Strong Internal Social Networks Lead to Better Sales Performance

Eden Ames
AMA Scholarly Insights
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Key Takeaways

WHAT? Strong social networks between a salesperson and his/her company can increase sales performance.

SO WHAT? Intra-firm social networks account for just as much (if not more) variance in sales performance as external relationships with customers.

NOW WHAT? Managers should incorporate training in intra-firm social networking just as much as time is made for training in content knowledge. 

Scholarly Insights: AMA's digest of the latest findings from marketing's top researchers

Given the outward-facing nature of sales, researchers intuitively examine relationships between the employee and customer when determining sales performance.

However, new research from the Journal of Marketing finds that internal relationships among employees and managers can be just as important. The research indicates that connectedness within the company prompts salespeople to perform better with customers. According to authors Willy Bolander, Cinthia B. Satornino, Douglas E. Hughes, and Gerald R. Ferris:

“…internal social network structures, and the implied social capital that occupying advantageous network positions provides, affect not only internal outcomes such as performance evaluations and job satisfaction for salespeople but also salespeople’s ability to generate actual sales."

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The study consisted of a social network analysis within a single company. The researchers used significant relationships within the organization to predict and measure objective salesperson performance. The results indicate that employees who were well-connected internally performed better. And it wasn’t just employees being connected to managers who fared best. In fact, the individuals who demonstrated political skill and positive behavior were more successful. In other words, a gregarious employee, regardless of position status, produces higher sales performance as a result of strong intra-firm social networks.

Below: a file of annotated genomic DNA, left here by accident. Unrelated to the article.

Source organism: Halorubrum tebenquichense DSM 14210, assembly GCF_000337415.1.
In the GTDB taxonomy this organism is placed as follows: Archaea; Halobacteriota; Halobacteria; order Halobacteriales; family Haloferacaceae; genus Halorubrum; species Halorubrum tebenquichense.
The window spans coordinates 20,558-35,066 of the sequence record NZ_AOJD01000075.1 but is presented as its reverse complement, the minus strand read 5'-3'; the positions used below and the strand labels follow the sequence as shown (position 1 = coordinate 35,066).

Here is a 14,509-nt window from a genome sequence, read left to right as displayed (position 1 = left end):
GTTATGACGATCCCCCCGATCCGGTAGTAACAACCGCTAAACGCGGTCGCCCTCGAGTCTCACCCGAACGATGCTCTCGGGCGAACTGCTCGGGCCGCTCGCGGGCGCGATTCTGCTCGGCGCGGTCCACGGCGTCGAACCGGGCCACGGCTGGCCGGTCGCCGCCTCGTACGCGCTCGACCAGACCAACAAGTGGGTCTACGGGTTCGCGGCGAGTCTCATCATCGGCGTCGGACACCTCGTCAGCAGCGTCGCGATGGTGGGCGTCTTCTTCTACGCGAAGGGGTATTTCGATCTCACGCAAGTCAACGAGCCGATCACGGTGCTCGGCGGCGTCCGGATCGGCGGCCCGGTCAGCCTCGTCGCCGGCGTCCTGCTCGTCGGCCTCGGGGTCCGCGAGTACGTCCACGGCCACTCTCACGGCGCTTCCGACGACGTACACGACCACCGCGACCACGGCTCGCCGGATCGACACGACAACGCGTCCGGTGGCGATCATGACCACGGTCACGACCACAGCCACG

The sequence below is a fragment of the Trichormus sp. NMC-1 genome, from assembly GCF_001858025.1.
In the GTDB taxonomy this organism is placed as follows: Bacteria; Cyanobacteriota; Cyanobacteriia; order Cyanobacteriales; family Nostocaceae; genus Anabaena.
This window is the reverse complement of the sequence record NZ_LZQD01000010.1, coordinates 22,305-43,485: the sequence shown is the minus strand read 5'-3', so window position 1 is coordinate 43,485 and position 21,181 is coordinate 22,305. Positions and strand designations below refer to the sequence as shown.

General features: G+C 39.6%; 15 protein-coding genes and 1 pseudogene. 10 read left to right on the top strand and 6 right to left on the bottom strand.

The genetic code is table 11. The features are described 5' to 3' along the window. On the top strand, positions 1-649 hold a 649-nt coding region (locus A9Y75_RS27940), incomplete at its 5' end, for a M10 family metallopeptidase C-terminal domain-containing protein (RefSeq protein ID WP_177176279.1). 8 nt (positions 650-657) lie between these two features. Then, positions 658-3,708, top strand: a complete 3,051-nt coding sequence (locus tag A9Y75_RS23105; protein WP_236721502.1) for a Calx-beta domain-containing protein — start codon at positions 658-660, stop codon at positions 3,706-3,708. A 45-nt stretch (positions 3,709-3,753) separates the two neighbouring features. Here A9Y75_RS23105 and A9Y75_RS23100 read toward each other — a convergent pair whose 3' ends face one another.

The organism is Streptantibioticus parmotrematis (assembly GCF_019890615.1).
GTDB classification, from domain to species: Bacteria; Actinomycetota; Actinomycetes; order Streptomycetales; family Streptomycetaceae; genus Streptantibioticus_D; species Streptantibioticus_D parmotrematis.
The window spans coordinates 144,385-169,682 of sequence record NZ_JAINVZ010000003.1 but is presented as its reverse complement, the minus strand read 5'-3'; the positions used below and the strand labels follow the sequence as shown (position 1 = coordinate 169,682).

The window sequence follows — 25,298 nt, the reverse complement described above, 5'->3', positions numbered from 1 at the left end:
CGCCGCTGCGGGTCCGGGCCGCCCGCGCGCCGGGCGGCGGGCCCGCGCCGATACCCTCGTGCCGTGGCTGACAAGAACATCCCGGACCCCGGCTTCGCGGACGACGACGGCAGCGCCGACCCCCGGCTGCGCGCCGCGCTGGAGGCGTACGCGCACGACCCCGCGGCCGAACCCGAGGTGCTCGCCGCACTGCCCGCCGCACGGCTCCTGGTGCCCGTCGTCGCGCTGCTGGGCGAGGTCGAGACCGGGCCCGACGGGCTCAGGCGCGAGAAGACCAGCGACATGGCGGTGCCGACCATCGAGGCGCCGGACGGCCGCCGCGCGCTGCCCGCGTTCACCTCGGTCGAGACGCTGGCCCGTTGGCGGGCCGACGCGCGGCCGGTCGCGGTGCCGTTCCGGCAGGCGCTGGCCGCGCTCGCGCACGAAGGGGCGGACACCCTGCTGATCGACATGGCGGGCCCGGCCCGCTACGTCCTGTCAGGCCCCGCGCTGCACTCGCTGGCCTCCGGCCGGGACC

Even though position status did not necessarily factor into performance, a worker’s social disposition played a role in determining their positional status. The authors note that extroverted salespeople were more likely to have more central positions. Individuals who are outgoing build more connections, not because they are strategizing to secure higher-status positions, but because their nature finds satisfaction in relationships with anyone—including managers and supervisors. 


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Managers looking to boost sales performance and refine training efforts should implement this research in the following ways:

1. Recognize that internal relationships are as important as external relationships when it comes to sales. Since internal social networking factors into how salespeople perform, it is important for managers to make time for developing in-company relationships. Managers can encourage intra-organizational social networking by coordinating events and interdepartmental interaction.

2. Train salespeople in developing political skills. While content and firm knowledge are important in training, managers should also make time to develop interpersonal influence, social astuteness, networking ability and sincerity in sales employees.

3. Take into account the personality of each employee. Managers must realize that some personalities are more outgoing than others. It is important to consider the social qualities of potential hires in order to maintain reasonable expectations. Managers can also pair less extroverted salespeople with those who are more outgoing.


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Article Citation:

Willy Bolander, Cinthia B. Satornino, Douglas E. Hughes, and Gerald R. Ferris (2015) "Social Networks Within Sales Organizations: Their Development and Importance for Salesperson Performance." Journal of Marketing In-Press. 

Author Bio:

Eden Ames
Eden Ames is a Digital Content Producer for the American Marketing Association. You can reach her at
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November 26, 2018

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